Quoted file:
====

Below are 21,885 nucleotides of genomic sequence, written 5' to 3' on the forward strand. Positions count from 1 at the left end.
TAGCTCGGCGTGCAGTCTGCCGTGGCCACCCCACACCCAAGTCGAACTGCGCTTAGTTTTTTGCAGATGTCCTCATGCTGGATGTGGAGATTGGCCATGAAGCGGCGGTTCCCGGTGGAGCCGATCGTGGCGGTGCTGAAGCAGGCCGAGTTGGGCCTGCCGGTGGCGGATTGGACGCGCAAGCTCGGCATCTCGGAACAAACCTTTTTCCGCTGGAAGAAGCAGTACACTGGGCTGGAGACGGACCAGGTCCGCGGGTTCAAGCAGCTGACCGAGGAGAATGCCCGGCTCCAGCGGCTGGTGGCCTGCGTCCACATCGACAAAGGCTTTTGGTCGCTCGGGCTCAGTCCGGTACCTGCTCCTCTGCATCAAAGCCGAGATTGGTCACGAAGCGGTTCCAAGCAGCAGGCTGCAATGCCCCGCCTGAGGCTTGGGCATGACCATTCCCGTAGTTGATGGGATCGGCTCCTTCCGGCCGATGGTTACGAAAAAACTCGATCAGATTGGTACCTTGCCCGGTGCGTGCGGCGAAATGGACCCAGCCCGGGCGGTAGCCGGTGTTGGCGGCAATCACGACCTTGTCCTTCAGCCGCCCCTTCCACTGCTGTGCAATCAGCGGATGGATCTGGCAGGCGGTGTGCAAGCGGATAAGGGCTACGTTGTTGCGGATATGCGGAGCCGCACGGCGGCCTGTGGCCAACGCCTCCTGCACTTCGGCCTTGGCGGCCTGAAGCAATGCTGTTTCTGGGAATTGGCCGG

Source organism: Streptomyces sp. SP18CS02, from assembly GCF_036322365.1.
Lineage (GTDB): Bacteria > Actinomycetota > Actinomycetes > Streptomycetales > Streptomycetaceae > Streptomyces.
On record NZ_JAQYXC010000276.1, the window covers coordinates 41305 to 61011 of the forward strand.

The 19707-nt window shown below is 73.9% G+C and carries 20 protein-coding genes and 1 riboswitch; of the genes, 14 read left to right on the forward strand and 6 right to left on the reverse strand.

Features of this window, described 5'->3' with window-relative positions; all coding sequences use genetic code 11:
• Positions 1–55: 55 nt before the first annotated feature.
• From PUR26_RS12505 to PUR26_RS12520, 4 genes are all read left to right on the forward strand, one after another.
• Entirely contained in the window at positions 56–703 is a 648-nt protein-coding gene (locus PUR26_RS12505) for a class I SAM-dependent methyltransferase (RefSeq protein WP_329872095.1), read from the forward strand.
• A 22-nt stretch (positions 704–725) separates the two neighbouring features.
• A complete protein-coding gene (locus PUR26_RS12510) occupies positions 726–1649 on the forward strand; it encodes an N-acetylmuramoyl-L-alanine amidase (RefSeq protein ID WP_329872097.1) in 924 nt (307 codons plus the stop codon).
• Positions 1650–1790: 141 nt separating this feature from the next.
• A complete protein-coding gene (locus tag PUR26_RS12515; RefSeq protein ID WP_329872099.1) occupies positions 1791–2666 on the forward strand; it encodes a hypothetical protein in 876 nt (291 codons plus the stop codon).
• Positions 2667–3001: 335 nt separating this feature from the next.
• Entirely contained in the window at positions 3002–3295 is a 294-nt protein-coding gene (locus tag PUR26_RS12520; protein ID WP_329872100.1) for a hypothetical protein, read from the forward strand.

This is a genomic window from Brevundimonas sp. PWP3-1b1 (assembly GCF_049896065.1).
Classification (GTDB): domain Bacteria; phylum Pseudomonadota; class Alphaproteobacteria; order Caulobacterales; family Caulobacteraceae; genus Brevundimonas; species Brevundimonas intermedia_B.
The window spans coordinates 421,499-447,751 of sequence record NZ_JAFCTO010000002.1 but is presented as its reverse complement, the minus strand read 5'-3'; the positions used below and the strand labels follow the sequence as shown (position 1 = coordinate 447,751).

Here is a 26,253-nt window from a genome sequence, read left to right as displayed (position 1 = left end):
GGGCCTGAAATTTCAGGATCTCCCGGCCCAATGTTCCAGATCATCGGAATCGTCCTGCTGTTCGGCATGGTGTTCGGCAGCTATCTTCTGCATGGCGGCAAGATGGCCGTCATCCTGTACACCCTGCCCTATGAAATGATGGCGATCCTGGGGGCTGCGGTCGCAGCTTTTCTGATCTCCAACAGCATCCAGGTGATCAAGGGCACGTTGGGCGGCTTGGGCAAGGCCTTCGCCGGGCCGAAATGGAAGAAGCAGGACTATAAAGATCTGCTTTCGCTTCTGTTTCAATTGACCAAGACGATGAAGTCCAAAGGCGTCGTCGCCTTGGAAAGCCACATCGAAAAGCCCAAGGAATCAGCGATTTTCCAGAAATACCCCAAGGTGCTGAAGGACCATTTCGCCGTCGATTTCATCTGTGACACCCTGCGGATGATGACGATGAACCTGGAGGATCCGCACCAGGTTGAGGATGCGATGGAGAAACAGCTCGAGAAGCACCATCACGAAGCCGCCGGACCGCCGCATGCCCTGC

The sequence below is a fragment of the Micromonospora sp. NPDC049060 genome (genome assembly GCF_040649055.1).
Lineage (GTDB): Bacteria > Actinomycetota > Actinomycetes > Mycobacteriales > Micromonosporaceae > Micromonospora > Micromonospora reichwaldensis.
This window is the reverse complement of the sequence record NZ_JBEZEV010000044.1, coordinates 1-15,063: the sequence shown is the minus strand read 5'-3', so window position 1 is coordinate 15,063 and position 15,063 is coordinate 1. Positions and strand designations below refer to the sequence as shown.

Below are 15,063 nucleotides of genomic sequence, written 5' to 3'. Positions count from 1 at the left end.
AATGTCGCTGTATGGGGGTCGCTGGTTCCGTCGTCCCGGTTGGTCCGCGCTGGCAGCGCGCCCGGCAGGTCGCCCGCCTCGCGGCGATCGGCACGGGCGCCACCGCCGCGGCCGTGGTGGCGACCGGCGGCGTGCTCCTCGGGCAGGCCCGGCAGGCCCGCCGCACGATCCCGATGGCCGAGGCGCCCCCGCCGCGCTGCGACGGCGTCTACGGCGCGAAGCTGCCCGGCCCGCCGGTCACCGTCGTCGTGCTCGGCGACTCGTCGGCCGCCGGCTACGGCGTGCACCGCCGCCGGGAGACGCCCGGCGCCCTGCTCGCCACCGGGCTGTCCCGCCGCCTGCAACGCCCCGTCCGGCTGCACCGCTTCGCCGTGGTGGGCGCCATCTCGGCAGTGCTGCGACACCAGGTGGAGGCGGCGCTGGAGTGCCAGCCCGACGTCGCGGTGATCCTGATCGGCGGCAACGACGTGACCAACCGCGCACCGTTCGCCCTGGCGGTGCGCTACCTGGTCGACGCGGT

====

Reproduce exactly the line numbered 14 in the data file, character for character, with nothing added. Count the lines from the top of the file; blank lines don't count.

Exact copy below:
• A complete protein-coding gene (locus tag PUR26_RS12515; RefSeq protein ID WP_329872099.1) occupies positions 1791–2666 on the forward strand; it encodes a hypothetical protein in 876 nt (291 codons plus the stop codon).